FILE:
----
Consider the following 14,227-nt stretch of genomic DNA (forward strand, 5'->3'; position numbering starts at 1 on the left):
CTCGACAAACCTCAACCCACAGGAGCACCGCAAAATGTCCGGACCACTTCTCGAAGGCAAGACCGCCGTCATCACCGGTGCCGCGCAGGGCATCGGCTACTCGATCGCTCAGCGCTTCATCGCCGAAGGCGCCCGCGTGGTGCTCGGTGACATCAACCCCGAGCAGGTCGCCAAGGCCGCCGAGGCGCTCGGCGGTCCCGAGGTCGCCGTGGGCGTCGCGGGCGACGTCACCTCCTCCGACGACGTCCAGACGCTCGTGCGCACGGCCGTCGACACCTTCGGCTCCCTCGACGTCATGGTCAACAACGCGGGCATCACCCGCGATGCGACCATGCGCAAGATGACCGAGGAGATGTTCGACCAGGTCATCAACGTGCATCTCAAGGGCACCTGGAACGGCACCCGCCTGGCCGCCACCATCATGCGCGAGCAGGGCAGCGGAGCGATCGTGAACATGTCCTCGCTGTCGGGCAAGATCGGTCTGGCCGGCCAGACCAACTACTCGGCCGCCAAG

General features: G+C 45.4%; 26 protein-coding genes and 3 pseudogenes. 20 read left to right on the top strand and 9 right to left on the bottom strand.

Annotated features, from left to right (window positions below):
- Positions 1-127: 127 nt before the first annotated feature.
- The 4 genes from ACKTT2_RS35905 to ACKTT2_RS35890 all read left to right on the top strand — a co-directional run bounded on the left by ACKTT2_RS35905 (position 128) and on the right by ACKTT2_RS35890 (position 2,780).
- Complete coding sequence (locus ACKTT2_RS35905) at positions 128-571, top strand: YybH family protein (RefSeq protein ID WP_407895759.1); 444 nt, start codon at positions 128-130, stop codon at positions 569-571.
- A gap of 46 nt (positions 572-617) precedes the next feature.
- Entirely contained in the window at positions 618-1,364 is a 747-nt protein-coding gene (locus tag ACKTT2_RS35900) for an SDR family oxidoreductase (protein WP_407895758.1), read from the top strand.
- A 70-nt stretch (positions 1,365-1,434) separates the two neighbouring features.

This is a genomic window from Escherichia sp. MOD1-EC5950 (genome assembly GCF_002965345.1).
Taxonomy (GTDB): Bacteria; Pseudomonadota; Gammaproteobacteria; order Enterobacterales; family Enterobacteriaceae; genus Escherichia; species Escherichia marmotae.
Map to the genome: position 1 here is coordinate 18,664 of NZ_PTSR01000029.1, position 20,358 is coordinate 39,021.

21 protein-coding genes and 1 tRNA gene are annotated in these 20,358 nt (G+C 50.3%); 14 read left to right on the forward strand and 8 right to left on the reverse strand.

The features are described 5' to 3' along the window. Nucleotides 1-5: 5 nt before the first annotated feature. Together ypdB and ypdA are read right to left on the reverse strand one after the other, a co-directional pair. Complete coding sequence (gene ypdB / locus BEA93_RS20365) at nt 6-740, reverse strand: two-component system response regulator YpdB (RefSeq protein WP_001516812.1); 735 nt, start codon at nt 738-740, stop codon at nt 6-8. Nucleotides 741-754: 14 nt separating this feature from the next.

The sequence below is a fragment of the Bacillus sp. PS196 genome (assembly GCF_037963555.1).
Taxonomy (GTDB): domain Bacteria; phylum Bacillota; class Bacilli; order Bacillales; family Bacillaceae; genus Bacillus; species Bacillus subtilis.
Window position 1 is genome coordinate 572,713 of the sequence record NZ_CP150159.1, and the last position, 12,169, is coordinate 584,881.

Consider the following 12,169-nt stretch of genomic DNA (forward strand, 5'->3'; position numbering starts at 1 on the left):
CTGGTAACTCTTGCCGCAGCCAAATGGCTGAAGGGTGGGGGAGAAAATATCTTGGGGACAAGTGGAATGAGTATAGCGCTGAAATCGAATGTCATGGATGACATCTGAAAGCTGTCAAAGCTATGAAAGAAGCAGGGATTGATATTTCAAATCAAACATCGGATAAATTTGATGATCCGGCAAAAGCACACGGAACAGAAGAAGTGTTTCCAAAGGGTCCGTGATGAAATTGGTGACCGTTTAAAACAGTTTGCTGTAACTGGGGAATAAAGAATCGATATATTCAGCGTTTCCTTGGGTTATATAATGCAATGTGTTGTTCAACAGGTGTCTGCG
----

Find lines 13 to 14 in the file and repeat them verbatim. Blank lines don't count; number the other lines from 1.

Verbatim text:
Map to the genome: position 1 here is coordinate 18,664 of NZ_PTSR01000029.1, position 20,358 is coordinate 39,021.

21 protein-coding genes and 1 tRNA gene are annotated in these 20,358 nt (G+C 50.3%); 14 read left to right on the forward strand and 8 right to left on the reverse strand.